Since the number of patch candidates can be large, often in the several hundred, these patch candidates are ranked in decreasing order of their likelihood of being the correct patch. Subsequently, the highest ranked candidates are validated by checking if they pass the test cases. The first candidate that passes all test cases is recommended as a potential patch for the bug.
Figure 1: Automatic Patch Generation AI Engine
2. Ranking technology based on machine learning on corpus of archived bug reports and bug patches
To identify the most promising candidates among a large number of potential patch candidates, we use machine learning on previous bug reports and bug patches.
More specifically, a logistic regression model is created by learning the relationship between existing buggy source code, the bug reports and the final patches for those bugs. Given a target buggy source code, a bug report and the population of patch candidates, a ranked list of patch candidates is generated, based on the model.
By focusing on new aspects such as bug reports and the buggy code surrounding the patch, method-invocation related bugs can be effectively supported and the patch generation precision could be improved significantly compared to the conventional techniques, as mentioned above.
Business applications are typically implemented using object-oriented languages. The announced automated patch generation technology specifically supports automatic patching of method-invocation related bugs, which frequently occur in object-oriented programs. Out of 29 method-invocation-related bugs among 49 single-fault-location bugs in the Defects4J benchmark dataset, our system generates 15 correct patches (51.7%), 2.5 times the 6 correct patches generated by the aforementioned conventional technology. Further, overall our technology correctly patches 26 out of the 49 (i.e., 53.1%) single-fault-location bugs, 1.9 times the 14 correct patches generated by the conventional technology.
Also, for the 20 bugs that have trackable bug repositories, among the 29 method-invocation related bugs, we investigated the bug-fixing time, which is the time from the bug report creation to the bug report closing, and found it to be 17.1 days, on average. The aforementioned conventional technology, which generated 6 correct patches for the 20 bugs, marginally reduced the average bug-fixing time to 17.0 days, while our proposed technology, which generated 11 correct patches for the 20 bugs, reduced the time substantially to 12.1 days. Thus, our proposed technology could reduce the average bug-fixing time by 28.8% compared to manual effort or the conventional technology. The difference between the conventional and the present technologies is because our proposed technology can generate more correct patches than the conventional one can as well as because it can fix time-consuming bugs. Reductions in bug-fixing time directly translate to savings in development costs.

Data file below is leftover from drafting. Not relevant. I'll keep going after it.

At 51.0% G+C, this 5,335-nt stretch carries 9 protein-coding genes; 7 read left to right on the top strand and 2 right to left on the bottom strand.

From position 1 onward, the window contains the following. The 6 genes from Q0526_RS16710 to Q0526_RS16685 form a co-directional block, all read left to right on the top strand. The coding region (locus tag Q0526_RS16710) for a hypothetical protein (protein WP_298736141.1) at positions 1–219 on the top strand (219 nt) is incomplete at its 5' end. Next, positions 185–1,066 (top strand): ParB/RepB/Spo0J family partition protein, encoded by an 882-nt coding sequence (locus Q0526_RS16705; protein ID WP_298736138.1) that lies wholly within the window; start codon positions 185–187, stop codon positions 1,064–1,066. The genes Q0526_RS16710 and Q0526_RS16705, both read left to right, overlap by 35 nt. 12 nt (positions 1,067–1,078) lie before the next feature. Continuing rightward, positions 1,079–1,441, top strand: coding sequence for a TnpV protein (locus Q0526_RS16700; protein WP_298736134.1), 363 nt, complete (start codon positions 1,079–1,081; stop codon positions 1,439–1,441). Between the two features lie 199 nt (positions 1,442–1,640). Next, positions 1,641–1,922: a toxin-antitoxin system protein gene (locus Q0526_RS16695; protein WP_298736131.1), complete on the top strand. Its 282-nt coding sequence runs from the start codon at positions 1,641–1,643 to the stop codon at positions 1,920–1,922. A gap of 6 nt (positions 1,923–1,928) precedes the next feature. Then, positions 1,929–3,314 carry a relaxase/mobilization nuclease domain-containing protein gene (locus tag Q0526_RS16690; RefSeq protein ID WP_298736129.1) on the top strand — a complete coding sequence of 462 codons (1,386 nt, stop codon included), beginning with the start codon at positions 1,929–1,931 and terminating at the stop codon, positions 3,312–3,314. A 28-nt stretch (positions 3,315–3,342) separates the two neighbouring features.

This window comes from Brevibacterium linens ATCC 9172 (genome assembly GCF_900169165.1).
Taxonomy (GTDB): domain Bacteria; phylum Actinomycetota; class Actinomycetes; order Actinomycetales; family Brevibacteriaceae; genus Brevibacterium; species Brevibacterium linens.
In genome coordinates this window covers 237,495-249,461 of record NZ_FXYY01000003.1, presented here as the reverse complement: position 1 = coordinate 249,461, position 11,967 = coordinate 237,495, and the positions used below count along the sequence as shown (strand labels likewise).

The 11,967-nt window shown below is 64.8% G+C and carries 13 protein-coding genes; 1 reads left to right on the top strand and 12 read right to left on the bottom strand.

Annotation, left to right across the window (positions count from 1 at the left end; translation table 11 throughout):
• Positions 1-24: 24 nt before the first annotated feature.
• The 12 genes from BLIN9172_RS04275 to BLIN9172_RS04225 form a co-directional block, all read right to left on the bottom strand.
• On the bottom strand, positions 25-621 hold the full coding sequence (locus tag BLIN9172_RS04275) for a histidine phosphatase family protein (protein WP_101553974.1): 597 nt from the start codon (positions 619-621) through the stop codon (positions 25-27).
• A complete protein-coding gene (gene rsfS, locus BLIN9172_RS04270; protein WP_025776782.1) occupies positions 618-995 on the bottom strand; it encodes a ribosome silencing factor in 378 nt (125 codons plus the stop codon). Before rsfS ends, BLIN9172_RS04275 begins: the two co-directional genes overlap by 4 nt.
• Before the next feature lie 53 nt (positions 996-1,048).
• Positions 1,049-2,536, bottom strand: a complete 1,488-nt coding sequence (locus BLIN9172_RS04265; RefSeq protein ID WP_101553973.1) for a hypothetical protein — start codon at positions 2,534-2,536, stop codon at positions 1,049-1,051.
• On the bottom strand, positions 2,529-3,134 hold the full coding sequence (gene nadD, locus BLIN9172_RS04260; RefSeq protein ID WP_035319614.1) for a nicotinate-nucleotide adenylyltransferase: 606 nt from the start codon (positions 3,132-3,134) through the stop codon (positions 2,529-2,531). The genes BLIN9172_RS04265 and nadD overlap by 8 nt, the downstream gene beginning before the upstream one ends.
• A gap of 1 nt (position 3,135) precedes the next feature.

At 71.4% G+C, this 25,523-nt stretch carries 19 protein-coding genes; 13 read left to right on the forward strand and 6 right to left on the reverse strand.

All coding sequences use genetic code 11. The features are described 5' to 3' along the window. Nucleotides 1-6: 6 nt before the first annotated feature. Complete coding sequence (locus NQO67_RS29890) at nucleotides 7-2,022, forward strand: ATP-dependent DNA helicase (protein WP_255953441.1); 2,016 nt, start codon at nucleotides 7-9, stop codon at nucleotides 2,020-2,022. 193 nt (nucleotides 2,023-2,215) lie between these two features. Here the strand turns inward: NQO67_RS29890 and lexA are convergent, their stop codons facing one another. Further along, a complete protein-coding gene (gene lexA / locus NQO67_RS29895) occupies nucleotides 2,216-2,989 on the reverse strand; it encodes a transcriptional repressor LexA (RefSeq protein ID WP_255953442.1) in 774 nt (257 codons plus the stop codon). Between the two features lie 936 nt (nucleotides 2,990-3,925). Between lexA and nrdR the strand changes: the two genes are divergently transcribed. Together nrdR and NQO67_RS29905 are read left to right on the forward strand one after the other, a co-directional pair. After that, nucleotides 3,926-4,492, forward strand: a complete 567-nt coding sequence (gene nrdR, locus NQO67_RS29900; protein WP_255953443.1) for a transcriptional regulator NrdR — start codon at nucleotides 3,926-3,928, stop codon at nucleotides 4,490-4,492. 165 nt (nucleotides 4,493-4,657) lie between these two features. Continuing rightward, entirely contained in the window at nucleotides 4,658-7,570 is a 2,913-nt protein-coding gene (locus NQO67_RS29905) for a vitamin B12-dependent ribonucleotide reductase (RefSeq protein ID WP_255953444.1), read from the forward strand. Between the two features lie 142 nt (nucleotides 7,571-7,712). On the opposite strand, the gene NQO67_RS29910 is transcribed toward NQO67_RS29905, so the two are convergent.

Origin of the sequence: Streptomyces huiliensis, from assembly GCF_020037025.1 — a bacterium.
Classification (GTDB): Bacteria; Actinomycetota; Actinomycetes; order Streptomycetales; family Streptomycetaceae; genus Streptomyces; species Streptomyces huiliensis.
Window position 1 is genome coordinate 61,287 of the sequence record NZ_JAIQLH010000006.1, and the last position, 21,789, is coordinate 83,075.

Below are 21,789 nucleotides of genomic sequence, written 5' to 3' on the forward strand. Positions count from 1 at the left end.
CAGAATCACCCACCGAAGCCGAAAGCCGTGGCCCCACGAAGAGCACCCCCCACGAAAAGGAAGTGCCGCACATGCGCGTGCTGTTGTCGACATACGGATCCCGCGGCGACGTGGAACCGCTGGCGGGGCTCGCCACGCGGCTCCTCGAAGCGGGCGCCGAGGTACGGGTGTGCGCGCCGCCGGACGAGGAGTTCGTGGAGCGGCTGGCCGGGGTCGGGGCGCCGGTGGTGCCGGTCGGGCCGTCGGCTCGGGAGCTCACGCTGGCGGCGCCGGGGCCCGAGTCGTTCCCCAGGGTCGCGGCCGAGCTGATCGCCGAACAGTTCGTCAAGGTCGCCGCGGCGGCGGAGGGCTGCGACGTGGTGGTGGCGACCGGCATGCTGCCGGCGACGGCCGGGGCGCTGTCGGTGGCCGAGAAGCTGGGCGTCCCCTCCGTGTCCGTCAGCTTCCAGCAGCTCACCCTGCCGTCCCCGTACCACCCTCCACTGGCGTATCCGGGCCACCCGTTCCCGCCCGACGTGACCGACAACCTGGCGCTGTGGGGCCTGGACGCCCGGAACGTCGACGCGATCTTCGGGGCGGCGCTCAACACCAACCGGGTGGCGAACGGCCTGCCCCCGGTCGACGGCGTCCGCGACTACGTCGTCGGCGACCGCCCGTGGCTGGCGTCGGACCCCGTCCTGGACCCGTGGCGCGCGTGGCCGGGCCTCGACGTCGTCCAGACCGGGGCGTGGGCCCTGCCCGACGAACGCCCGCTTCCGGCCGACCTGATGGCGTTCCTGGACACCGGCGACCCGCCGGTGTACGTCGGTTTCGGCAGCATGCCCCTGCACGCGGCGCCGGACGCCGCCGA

FLA and FLL will discuss this technology with business units, targeting both business applications and OSS, refine and prioritize the targets and use cases, conduct trials and improvements internally, with an aim to release it as a services-based product in FY2018.
Fujitsu is the leading Japanese information and communication technology (ICT) company offering a full range of technology products, solutions and services. Approximately 155,000 Fujitsu people support customers in more than 100 countries. We use our experience and the power of ICT to shape the future of society with our customers. Fujitsu Limited (TSE: 6702) reported consolidated revenues of 4.5 trillion yen (US$40 billion) for the fiscal year ended March 31, 2017. For more information, please see http://www.fujitsu.com.
About Fujitsu Laboratories
Founded in 1968 as a wholly owned subsidiary of Fujitsu Limited, Fujitsu Laboratories Limited is one of the premier research centers in the world. With a global network of laboratories in Japan, China, the United States and Europe, the organization conducts a wide range of basic and applied research in the areas of Next-generation Services, Computer Servers, Networks, Electronic Devices and Advanced Materials. For more information, please see: : Fujitsu Laboratories
About Fujitsu Laboratories of America, Inc.
Fujitsu Laboratories of America, Inc. is a wholly owned subsidiary of Fujitsu Laboratories Ltd. (Japan), focusing on research in novel computing, networking technologies, software development and solutions for several industry verticals. Conducting research in an open environment, it contributes to the global research community and the IT industry. It is headquartered in Sunnyvale, CA.
For more information, please see: www.fla.fujitsu.com
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Date: 11 October, 2017
Fujitsu Laboratories of America, Inc.,
Fujitsu Laboratories, Ltd.